Whitehouse: It is important to monitor for lesions, and keep any lesions covered. Once lesions develop on the skin, they are infectious until the lesion forms a crust, the crust falls off, and new skin is present at the site. VACV is transmitted through direct contact with lesion material or through fomites (i.e. towels, bedding, clothing). A person can transmit VACV to other sites on his or her body through autoinoculation, or to other individuals. Post-exposure monitoring is important to help protect the person who has been exposed, as well as others. If a person is monitoring the infection site and covering any lesions that appear, then the risk of transmission is very low.
HEH: The worker apparently was worried about managing the inoculation site of a live-virus vaccine, but you underscore there may be a greater risk of “accidental inoculations” that often occur in fingers or eyes. Can you elaborate on this point, and the risk-benefit of VAVC vaccination?
Whitehouse: ACAM2000, a smallpox (vaccinia) vaccine licensed in the United States, is used for laboratorians working with Orthopoxviruses, including VACV. ACAM2000 contains a live VACV that causes an infectious lesion at the site of vaccination (typically the outer upper arm). The site is infectious until a crust forms, falls off, and new skin is present at the site, which typically takes four to six weeks. Appropriate vaccination care includes keeping the site covered to prevent infection to other parts of the body or to other people. Importantly, this is a known strain of VACV where the adverse events from vaccination are monitored through the Vaccine Adverse Events Reporting System at CDC, and by the military for military personnel. Thus, the risk of adverse events from vaccination are well-documented. As mentioned previously, the specific risks of infection from genetically modified strains of vaccinia are not well-known. In addition, the sites of accidental inoculations often are in areas like the eyes or fingers where there are higher risks of complications and that may be more difficult to cover to prevent further infections.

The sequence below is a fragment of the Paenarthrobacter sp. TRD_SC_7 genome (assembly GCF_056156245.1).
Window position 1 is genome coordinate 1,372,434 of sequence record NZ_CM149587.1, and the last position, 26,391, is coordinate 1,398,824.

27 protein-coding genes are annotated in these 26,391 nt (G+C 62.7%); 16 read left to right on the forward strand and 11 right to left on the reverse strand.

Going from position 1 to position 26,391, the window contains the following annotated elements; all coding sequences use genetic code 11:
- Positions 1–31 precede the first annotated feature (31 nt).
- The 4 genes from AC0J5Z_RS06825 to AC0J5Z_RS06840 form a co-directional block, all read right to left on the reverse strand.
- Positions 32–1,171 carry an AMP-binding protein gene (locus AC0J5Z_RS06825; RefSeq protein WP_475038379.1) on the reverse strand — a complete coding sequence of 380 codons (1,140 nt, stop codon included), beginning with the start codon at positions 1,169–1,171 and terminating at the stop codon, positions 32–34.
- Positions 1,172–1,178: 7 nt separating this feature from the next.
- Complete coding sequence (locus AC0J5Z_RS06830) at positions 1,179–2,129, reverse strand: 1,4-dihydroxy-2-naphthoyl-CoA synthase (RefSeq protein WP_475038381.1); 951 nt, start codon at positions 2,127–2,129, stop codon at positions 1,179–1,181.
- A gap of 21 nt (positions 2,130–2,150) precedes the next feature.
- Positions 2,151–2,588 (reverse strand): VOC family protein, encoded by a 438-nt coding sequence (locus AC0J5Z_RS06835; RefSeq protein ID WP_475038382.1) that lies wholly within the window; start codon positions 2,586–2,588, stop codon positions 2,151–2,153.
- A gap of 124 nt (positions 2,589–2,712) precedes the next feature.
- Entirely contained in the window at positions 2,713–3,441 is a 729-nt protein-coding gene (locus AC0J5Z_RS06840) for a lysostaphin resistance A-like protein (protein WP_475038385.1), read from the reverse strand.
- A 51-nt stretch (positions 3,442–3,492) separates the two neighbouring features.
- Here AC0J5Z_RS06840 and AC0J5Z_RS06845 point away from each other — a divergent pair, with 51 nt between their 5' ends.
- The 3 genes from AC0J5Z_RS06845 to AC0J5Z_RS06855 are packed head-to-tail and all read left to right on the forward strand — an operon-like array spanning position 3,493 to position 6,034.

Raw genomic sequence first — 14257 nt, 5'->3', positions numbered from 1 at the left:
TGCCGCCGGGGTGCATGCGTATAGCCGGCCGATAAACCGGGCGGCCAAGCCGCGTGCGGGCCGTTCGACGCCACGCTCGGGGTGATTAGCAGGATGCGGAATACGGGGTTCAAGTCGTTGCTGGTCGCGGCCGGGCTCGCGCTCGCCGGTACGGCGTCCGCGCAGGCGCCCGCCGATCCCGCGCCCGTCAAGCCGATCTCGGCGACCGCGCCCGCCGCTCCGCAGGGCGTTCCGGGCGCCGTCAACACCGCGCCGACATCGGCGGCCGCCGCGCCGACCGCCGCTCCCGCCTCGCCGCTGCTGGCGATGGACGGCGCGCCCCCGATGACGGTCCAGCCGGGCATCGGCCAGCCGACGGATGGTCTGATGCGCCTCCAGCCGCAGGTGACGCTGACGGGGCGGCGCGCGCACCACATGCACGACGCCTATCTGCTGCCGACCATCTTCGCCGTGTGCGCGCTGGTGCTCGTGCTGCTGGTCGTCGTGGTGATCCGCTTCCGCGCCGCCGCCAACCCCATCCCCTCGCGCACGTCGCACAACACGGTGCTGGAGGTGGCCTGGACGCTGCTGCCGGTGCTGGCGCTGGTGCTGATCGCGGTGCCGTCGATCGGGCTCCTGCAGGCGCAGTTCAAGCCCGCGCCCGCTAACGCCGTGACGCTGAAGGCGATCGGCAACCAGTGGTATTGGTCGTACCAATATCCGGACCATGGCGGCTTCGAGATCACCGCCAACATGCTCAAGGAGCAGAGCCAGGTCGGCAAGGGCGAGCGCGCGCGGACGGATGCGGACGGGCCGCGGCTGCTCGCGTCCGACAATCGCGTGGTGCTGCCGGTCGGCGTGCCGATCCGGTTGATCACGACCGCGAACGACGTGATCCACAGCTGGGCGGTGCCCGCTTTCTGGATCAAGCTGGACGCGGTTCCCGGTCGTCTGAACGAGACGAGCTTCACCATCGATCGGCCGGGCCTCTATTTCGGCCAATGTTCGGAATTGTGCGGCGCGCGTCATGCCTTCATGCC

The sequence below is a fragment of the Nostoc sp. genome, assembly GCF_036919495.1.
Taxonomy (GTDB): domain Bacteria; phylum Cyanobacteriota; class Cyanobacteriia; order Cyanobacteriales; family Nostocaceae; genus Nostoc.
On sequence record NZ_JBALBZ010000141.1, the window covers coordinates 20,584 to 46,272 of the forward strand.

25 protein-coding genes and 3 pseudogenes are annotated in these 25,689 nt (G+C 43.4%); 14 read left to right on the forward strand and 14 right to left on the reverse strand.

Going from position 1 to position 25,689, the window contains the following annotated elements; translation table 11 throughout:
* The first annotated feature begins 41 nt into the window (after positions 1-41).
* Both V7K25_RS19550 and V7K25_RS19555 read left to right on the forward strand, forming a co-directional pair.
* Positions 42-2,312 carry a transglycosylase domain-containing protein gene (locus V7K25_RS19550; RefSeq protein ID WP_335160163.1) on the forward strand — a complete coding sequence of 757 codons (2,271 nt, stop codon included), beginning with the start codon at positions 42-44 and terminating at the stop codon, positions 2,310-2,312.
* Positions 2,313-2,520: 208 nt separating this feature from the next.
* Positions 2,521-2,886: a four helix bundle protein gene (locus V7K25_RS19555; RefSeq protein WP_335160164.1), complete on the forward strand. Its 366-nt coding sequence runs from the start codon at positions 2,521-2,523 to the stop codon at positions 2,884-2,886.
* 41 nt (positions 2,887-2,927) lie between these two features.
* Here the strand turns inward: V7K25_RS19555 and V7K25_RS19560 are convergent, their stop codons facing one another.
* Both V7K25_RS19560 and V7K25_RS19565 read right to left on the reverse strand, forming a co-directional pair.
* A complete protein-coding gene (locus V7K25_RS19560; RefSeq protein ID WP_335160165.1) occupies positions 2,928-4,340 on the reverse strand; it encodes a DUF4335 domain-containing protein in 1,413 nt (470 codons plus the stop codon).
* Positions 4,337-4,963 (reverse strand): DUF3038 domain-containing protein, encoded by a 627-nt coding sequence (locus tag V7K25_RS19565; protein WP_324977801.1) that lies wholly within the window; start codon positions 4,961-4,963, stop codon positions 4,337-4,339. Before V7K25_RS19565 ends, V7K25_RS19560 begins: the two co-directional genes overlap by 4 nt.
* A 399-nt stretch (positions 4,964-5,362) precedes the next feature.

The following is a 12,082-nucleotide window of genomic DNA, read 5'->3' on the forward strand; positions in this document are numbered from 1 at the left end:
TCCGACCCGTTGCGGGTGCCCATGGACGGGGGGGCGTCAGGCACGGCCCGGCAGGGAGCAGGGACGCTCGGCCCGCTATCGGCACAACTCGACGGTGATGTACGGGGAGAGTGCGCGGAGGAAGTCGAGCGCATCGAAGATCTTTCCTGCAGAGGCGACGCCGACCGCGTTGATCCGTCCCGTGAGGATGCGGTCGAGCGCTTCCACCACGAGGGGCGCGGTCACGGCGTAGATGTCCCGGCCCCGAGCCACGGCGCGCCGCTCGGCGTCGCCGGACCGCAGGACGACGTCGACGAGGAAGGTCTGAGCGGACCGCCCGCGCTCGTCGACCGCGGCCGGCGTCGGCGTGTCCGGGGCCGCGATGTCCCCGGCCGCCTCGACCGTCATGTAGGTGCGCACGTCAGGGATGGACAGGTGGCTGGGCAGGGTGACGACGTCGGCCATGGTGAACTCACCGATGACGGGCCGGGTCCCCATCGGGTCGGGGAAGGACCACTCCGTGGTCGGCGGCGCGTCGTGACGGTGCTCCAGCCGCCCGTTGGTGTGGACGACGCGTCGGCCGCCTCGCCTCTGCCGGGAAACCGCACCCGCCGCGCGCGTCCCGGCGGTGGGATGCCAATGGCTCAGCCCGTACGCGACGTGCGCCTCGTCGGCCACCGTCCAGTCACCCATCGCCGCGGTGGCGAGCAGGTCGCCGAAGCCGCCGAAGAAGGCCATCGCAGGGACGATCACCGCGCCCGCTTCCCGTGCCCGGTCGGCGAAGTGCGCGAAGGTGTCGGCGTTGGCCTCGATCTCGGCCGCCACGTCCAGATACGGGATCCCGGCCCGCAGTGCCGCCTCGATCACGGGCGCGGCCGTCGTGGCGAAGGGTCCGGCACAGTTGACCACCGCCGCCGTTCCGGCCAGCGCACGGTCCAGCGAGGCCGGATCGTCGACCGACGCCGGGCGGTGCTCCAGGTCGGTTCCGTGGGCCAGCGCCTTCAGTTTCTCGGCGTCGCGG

HEH: Were this lab’s policies typical or an outlier? It seems the worker was not adequately informed of the risk of VAVC, and unaware what to do after the exposure.
Whitehouse: We do not have enough information to comment on this. CDC does provide recommendations for vaccination of laboratory workers and others who may be at risk of occupational exposure with VACV through the Advisory Committee for Immunization Practices. However, laboratories set their own policies about vaccination.
HEH: Why was it necessary to furlough the worker for four months?
Whitehouse: The treating physician made determinations about the laboratory worker’s return to work based on her clinical status. We do not have enough details to comment specifically on all the factors related to her time off of work. However, VACV lesions are infectious until the scab has completely fallen off and new skin is present, a process that took several months in this case. Another contributing factor was the location on her finger, given that laboratory work with mice involves precision and fine motor skills.
Financial Disclosure: Nurse Planner Kay Ball, PhD, RN, CNOR, FAAN, reports she is a consultant for Ethicon USA and Mobile Instrument Service and Repair. Medical Writer Gary Evans, Editor Jill Drachenberg, Editor Jonathan Springston, Editorial Group Manager Leslie Coplin, and Accreditations Manager Amy M. Johnson, MSN, RN, CPN, report no consultant, stockholder, speaker’s bureau, research, or other financial relationships with companies having ties to this field of study.